In Basic Training in the Army there is a very steep hill you have to march up. Just as you think you are at the top of the hill, you realize it was not the top at all. It was a curve and as you round it there is more hill. I am beginning to think this thermistor circuit is the same hill. I changed the header of this blog to show how a design project sometimes goes. It feels like overshoots in one direction then the other, but they become smaller and smaller until you eventually zero in on the target.

In the post called “Goals of Calibration of the Thermistor Circuit“, I introduced the block diagram above and described how we would have to calibrate the thermistors. Later in “Modeling the Thermistor.” I described the two models for the thermistor. One, the Steinhart-Hart model, was very very accurate when compared to the data sheet values. The other model, the one on the data sheet was less accurate. We will be using both to design the circuit. Throughout this whole post I will be using deg C. All of the specifications are in the international units so we will use them too. Once we get to the actual computer we can change to deg F very easily.

The main linearization will happen in the circuit shown to the right. This will be followed by a summing amplifier op-amp circuit to set the zero and span to match the A-D converter requirements and the calibration curve programmed into the computer.

This was done by using the reverse version of the Steinhart-Hart model to calculate the resistance for each deg C withing the complete range of the thermistor (-50 to 150 deg C). I then ran these values into the computer model of the op-amp circuits and set the span and zero settings so -20 dec C = 5V and 70 deg C = 0 volts. During this time the all the resistors were assumed to be right on value (0% tolerance) to set our baseline calculations.

The results of those calculations are shown in the graph to the left. As you can see on that graph, -20 deg C = 5 V and 70 deg C = 0 V.

Now we are set up to try various combinations of tolerances of components and see how those will affect the temperature displayed. In all cases I used the same temperatures used in the data sheet. This is 10 deg C steps except 25 deg C was also displayed.

The first graph I produced was the simply displaying the temperature that would be displayed by the computer. This is not very helpful because the range of temperatures we are measuring “washes out” the errors. It made sense to instead display the error value. This is calculated by the actual temperature subtracted from the displayed temperature.

The graph to the left took the tolerances one more step in the bad direction. In this run I made the value of the parallel feeedback resistor 5% off in the direction opposite of the direction of the Thermistor 25 deg tolerance. In other words, when I set the thermistor 25 deg C resistance at 11000 ohms (10K+10%), I set the parallel resistor at 9500 ohms. (10K – 5%). I had already ran one with the parallel feed back resistor at 10K. This made things worse.

The worse case is what we are interested at this point, because we have a chance of compensating for the problem while we are still on paper. Once we start purchasing parts and assembling things are harder to work around.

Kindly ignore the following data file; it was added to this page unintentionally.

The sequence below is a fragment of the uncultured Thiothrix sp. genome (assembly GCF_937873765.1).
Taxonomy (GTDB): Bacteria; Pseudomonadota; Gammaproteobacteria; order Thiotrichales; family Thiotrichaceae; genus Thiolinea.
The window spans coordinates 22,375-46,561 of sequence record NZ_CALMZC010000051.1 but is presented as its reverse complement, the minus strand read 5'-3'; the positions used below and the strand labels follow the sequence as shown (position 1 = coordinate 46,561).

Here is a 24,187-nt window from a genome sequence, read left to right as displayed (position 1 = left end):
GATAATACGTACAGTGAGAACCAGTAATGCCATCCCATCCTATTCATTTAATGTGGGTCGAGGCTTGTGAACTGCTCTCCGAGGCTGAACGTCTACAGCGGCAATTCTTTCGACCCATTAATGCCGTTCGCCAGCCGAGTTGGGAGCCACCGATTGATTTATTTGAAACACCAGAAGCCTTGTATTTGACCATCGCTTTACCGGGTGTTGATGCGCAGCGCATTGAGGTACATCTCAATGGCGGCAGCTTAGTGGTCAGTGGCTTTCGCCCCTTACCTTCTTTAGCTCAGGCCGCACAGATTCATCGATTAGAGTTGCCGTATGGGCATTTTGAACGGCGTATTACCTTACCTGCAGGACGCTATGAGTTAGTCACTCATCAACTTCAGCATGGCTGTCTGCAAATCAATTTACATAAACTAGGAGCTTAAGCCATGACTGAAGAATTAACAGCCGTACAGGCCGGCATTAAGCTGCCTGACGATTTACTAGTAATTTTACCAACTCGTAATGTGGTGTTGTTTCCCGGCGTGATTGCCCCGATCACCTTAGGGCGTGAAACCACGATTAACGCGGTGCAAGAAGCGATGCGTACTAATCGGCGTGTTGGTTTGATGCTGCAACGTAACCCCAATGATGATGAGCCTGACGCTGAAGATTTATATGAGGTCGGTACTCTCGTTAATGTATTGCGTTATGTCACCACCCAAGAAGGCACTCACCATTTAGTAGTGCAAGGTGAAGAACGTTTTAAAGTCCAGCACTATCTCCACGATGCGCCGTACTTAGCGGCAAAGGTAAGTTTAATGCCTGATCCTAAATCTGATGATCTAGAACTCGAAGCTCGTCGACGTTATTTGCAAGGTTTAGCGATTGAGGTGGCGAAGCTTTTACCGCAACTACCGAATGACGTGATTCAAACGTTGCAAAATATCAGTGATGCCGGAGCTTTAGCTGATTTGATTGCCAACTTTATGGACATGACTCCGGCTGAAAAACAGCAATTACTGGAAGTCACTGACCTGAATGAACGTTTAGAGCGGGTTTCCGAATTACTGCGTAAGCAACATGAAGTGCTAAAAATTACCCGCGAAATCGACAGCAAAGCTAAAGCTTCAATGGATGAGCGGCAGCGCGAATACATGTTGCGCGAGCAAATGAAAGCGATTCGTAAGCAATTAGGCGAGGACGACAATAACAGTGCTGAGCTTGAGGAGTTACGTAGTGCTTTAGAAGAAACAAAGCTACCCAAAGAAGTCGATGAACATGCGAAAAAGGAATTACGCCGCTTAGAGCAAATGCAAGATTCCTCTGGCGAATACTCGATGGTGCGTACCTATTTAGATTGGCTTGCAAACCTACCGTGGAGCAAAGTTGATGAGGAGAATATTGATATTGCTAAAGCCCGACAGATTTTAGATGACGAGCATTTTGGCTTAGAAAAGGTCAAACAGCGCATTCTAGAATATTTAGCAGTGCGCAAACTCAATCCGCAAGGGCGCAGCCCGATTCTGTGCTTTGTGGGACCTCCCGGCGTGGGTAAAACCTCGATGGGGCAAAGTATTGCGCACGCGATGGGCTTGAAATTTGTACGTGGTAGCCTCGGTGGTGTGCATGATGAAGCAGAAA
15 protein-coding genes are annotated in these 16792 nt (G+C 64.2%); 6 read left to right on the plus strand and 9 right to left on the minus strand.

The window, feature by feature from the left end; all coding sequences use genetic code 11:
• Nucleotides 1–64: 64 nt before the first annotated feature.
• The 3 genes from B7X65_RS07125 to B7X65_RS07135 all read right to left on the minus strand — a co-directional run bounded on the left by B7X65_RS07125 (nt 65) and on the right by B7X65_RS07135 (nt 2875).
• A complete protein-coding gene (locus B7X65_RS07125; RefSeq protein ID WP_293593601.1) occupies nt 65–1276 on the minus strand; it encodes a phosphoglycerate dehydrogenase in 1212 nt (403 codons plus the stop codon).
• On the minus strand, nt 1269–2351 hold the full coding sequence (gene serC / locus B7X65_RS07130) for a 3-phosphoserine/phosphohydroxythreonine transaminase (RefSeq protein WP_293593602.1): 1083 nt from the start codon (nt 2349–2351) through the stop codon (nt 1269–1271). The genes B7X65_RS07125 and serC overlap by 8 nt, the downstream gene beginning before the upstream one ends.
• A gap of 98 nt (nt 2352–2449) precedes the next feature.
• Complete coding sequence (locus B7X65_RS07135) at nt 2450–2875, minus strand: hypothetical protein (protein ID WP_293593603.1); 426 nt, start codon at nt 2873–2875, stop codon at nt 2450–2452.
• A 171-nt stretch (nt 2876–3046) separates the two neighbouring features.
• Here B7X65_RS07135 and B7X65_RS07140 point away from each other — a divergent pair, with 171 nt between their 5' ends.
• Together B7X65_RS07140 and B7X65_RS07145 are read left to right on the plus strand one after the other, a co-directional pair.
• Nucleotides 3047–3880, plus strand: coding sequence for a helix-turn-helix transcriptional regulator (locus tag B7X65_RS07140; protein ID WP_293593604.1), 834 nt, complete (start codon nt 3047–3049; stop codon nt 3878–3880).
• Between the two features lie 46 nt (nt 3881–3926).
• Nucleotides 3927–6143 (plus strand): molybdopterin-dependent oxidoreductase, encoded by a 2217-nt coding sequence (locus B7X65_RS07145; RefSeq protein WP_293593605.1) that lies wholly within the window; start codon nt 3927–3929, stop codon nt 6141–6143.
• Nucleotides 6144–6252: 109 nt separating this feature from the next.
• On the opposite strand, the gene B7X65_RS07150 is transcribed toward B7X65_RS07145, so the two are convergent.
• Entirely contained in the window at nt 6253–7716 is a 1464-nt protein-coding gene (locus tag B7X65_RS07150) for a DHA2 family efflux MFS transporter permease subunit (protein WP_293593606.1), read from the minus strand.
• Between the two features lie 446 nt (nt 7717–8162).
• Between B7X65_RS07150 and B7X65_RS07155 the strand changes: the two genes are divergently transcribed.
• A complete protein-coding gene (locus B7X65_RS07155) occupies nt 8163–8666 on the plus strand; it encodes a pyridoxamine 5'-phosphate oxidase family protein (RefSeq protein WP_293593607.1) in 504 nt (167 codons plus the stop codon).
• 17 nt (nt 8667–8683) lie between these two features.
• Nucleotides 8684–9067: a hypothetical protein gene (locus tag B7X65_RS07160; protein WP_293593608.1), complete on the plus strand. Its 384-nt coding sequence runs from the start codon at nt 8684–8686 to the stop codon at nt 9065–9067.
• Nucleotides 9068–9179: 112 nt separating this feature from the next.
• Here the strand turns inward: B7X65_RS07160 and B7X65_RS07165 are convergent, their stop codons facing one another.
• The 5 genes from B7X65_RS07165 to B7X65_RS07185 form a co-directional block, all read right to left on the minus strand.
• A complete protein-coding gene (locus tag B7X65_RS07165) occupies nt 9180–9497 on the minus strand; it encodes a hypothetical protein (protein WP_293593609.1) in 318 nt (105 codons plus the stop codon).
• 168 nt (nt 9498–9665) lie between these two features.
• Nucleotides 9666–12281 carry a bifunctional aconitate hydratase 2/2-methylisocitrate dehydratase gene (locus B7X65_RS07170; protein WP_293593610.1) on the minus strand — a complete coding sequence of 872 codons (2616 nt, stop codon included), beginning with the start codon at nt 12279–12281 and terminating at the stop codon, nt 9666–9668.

In each of these runs, I set the span and zero adjustments at the two points at the end of the line have an error of zero. It is the points in the middle that we are interested in at the present time. We are off by +2.5 deg C in one case and -1.5 deg C in the other case. We can do better. (Is it worth the effort is another question.)

In the last run, I set the parallel resistor to exactly the same value as the thermistor 25 deg C resistance. The simulation is looking very very good. We now have an error of less that 1/2 deg C across the whole range.

Things are looking pretty good, so why did I make the analogy at the start of this post about the hill? After completing all this work I started thinking about how we will do the actual physical calibration. We will have to put the thermistors in environments where we know the temperature is exactly at the calibration point. That is where the problem came in.

50 deg C will not be a problem. it may not be easy to obtain exactly that number but we should be able to come up with either a water solution or a hot air box at that temperature. -20 deg C (-4 deg F) will be a big problem. Most refrigerators do not go down that low even in the ice box part. A much better calibration point will be at 0 deg C because this can can easily be obtained by a solution of melting ice.

The other additional problem will be making sure we do not go above 5 volts nor below zero volts anywhere on the curve, because those are the ends of the range of our A-D convertor.

Both of these problems will be easy to deal with, but that will be in a future post. I promise the next one will finish it…. for real.

This was a complicated post so I left out a lot of details, but if you have any questions you may contact me at my e-mail. An Icon has been added to the home page to make that very easy for you. I can also provide the python program I used to create these models.

If you enjoy this post, please consider subscribing. I am now updating the twitter account with all posts as well as the facebook page. There is also the rss feed but probably the best method is the e-mail updates that come out with each new post.

As always thank you for your time. It is my sincere hope that I made it worthwhile.

Gary.

[…] circuit is complete. This circuit will do everything we described in the last thermistor post, “One More Step Closer to Completing the Thermistor Circuit”. There are 3 adjustments in this circuit. R3 and R4 summed together will be adjustable from […]

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